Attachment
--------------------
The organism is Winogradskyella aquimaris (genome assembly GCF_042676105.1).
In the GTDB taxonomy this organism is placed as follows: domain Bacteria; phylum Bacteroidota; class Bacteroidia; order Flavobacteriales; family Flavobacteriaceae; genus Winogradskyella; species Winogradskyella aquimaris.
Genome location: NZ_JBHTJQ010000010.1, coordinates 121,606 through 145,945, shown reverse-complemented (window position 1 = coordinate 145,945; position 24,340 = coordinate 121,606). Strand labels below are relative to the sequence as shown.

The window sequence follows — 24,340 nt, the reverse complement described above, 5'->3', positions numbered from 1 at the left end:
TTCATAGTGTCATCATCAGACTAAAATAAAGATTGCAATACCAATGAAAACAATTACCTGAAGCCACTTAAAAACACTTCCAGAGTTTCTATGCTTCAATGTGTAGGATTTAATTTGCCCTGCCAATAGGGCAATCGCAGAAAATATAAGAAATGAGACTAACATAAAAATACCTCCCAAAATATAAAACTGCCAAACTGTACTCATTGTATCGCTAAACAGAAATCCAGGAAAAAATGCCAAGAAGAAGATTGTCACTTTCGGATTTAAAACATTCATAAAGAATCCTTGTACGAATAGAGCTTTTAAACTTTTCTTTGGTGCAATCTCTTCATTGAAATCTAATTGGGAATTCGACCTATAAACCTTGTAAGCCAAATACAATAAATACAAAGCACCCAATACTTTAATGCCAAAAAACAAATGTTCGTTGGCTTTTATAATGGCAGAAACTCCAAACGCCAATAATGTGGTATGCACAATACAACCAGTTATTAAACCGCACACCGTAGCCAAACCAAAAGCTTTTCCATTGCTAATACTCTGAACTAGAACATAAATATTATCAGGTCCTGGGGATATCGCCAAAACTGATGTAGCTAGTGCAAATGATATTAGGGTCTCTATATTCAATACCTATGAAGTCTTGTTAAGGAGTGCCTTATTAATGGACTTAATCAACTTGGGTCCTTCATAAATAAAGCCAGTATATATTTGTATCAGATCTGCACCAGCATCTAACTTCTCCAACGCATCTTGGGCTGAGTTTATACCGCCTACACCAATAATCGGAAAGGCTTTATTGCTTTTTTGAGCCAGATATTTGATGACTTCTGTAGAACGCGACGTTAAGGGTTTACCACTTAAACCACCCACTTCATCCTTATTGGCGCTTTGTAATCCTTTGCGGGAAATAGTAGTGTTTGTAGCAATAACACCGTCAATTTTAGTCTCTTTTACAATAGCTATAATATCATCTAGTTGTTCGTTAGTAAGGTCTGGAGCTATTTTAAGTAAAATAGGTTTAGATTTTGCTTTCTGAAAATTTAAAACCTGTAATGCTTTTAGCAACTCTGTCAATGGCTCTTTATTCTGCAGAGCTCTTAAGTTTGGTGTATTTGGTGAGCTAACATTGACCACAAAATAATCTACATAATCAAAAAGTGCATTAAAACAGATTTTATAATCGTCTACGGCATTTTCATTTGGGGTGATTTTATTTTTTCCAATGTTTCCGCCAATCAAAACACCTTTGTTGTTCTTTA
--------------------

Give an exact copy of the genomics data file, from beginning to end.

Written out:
The organism is Winogradskyella aquimaris (genome assembly GCF_042676105.1).
In the GTDB taxonomy this organism is placed as follows: domain Bacteria; phylum Bacteroidota; class Bacteroidia; order Flavobacteriales; family Flavobacteriaceae; genus Winogradskyella; species Winogradskyella aquimaris.
Genome location: NZ_JBHTJQ010000010.1, coordinates 121,606 through 145,945, shown reverse-complemented (window position 1 = coordinate 145,945; position 24,340 = coordinate 121,606). Strand labels below are relative to the sequence as shown.

The window sequence follows — 24,340 nt, the reverse complement described above, 5'->3', positions numbered from 1 at the left end:
TTCATAGTGTCATCATCAGACTAAAATAAAGATTGCAATACCAATGAAAACAATTACCTGAAGCCACTTAAAAACACTTCCAGAGTTTCTATGCTTCAATGTGTAGGATTTAATTTGCCCTGCCAATAGGGCAATCGCAGAAAATATAAGAAATGAGACTAACATAAAAATACCTCCCAAAATATAAAACTGCCAAACTGTACTCATTGTATCGCTAAACAGAAATCCAGGAAAAAATGCCAAGAAGAAGATTGTCACTTTCGGATTTAAAACATTCATAAAGAATCCTTGTACGAATAGAGCTTTTAAACTTTTCTTTGGTGCAATCTCTTCATTGAAATCTAATTGGGAATTCGACCTATAAACCTTGTAAGCCAAATACAATAAATACAAAGCACCCAATACTTTAATGCCAAAAAACAAATGTTCGTTGGCTTTTATAATGGCAGAAACTCCAAACGCCAATAATGTGGTATGCACAATACAACCAGTTATTAAACCGCACACCGTAGCCAAACCAAAAGCTTTTCCATTGCTAATACTCTGAACTAGAACATAAATATTATCAGGTCCTGGGGATATCGCCAAAACTGATGTAGCTAGTGCAAATGATATTAGGGTCTCTATATTCAATACCTATGAAGTCTTGTTAAGGAGTGCCTTATTAATGGACTTAATCAACTTGGGTCCTTCATAAATAAAGCCAGTATATATTTGTATCAGATCTGCACCAGCATCTAACTTCTCCAACGCATCTTGGGCTGAGTTTATACCGCCTACACCAATAATCGGAAAGGCTTTATTGCTTTTTTGAGCCAGATATTTGATGACTTCTGTAGAACGCGACGTTAAGGGTTTACCACTTAAACCACCCACTTCATCCTTATTGGCGCTTTGTAATCCTTTGCGGGAAATAGTAGTGTTTGTAGCAATAACACCGTCAATTTTAGTCTCTTTTACAATAGCTATAATATCATCTAGTTGTTCGTTAGTAAGGTCTGGAGCTATTTTAAGTAAAATAGGTTTAGATTTTGCTTTCTGAAAATTTAAAACCTGTAATGCTTTTAGCAACTCTGTCAATGGCTCTTTATTCTGCAGAGCTCTTAAGTTTGGTGTATTTGGTGAGCTAACATTGACCACAAAATAATCTACATAATCAAAAAGTGCATTAAAACAGATTTTATAATCGTCTACGGCATTTTCATTTGGGGTGATTTTATTTTTTCCAATGTTTCCGCCAATCAAAACACCTTTGTTGTTCTTTA